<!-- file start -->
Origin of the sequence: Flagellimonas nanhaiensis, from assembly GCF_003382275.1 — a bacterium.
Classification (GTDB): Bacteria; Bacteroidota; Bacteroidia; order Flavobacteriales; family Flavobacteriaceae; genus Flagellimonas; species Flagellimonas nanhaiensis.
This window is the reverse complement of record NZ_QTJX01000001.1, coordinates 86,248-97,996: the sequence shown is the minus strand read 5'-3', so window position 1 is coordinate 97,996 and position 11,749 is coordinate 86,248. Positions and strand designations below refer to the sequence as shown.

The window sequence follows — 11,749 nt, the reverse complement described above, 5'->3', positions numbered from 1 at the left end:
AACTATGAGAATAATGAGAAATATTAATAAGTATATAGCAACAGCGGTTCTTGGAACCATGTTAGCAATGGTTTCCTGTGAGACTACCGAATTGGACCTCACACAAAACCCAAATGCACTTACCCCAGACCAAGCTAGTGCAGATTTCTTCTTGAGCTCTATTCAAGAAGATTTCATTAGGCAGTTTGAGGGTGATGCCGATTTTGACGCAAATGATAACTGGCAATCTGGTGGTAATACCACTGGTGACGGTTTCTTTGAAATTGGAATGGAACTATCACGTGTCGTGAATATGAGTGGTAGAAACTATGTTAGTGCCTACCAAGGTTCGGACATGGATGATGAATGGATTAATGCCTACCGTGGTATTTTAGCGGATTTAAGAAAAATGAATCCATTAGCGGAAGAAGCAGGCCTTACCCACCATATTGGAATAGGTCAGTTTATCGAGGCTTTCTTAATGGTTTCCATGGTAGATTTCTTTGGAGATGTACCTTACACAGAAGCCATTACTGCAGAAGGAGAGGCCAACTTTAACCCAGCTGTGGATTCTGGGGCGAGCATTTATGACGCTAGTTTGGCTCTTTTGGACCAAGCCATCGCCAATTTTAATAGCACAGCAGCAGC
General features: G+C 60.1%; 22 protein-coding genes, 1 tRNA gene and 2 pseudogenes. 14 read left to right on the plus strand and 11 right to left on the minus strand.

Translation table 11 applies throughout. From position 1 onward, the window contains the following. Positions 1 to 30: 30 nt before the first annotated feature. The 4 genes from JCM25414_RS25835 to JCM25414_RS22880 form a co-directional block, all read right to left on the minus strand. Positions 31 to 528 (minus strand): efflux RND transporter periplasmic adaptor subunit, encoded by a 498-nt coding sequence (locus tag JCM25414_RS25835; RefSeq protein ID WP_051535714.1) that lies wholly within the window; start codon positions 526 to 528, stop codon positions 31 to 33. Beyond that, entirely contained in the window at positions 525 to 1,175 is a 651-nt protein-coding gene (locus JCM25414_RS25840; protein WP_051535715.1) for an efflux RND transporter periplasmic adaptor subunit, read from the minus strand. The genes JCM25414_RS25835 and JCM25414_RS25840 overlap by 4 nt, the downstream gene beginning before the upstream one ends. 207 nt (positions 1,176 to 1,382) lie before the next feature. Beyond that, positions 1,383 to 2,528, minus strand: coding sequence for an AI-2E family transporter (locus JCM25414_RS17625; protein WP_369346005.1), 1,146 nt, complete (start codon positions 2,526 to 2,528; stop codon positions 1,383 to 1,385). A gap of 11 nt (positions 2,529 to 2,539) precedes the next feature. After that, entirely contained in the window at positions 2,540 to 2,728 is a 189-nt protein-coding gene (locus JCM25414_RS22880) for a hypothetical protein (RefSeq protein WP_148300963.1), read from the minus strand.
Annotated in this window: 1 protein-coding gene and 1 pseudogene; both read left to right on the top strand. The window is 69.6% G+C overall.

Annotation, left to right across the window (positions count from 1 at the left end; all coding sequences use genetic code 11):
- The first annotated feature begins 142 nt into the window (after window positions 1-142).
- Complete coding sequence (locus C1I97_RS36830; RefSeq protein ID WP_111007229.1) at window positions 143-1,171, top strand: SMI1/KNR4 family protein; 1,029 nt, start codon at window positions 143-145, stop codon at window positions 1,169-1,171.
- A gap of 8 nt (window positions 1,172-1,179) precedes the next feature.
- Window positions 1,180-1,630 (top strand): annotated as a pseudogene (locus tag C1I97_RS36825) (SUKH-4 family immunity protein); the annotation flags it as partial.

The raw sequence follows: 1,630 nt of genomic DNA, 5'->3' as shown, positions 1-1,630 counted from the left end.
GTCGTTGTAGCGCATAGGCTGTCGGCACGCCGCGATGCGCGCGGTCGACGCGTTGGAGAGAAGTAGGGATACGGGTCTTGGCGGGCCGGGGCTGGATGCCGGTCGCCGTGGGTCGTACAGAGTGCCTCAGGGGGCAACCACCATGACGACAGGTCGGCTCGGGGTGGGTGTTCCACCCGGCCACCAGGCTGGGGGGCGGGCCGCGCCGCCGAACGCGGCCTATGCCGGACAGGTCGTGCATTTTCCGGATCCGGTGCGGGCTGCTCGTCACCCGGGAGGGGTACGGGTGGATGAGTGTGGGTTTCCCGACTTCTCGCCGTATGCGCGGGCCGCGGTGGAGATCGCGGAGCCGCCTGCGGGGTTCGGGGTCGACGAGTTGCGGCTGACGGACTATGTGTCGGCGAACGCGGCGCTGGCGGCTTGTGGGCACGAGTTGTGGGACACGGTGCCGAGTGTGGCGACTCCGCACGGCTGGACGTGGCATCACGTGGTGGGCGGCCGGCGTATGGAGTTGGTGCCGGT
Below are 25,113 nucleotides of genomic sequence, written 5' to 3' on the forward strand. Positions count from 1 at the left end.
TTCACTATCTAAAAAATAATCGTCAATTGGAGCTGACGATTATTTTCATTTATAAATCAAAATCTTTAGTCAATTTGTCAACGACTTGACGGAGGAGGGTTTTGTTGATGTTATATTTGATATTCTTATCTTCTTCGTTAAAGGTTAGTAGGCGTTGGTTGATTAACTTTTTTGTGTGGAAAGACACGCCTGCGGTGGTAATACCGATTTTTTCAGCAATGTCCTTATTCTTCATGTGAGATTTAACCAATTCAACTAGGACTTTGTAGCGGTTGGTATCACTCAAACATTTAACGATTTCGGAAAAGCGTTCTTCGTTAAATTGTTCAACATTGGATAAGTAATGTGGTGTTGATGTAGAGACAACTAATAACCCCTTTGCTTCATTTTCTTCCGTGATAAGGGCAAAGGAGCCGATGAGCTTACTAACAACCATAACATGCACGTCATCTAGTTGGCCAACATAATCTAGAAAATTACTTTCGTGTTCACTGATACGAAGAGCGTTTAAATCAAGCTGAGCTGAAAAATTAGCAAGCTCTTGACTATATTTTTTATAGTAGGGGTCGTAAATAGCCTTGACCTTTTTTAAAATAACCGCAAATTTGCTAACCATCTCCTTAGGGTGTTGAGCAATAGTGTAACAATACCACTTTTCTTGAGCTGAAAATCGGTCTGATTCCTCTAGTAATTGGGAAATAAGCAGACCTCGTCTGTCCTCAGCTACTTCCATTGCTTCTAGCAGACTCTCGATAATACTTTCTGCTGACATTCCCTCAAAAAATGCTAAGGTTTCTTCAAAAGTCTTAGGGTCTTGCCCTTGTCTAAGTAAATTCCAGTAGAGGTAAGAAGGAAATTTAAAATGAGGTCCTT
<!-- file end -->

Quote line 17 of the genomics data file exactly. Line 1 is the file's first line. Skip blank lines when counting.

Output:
TTCACTATCTAAAAAATAATCGTCAATTGGAGCTGACGATTATTTTCATTTATAAATCAAAATCTTTAGTCAATTTGTCAACGACTTGACGGAGGAGGGTTTTGTTGATGTTATATTTGATATTCTTATCTTCTTCGTTAAAGGTTAGTAGGCGTTGGTTGATTAACTTTTTTGTGTGGAAAGACACGCCTGCGGTGGTAATACCGATTTTTTCAGCAATGTCCTTATTCTTCATGTGAGATTTAACCAATTCAACTAGGACTTTGTAGCGGTTGGTATCACTCAAACATTTAACGATTTCGGAAAAGCGTTCTTCGTTAAATTGTTCAACATTGGATAAGTAATGTGGTGTTGATGTAGAGACAACTAATAACCCCTTTGCTTCATTTTCTTCCGTGATAAGGGCAAAGGAGCCGATGAGCTTACTAACAACCATAACATGCACGTCATCTAGTTGGCCAACATAATCTAGAAAATTACTTTCGTGTTCACTGATACGAAGAGCGTTTAAATCAAGCTGAGCTGAAAAATTAGCAAGCTCTTGACTATATTTTTTATAGTAGGGGTCGTAAATAGCCTTGACCTTTTTTAAAATAACCGCAAATTTGCTAACCATCTCCTTAGGGTGTTGAGCAATAGTGTAACAATACCACTTTTCTTGAGCTGAAAATCGGTCTGATTCCTCTAGTAATTGGGAAATAAGCAGACCTCGTCTGTCCTCAGCTACTTCCATTGCTTCTAGCAGACTCTCGATAATACTTTCTGCTGACATTCCCTCAAAAAATGCTAAGGTTTCTTCAAAAGTCTTAGGGTCTTGCCCTTGTCTAAGTAAATTCCAGTAGAGGTAAGAAGGAAATTTAAAATGAGGTCCTT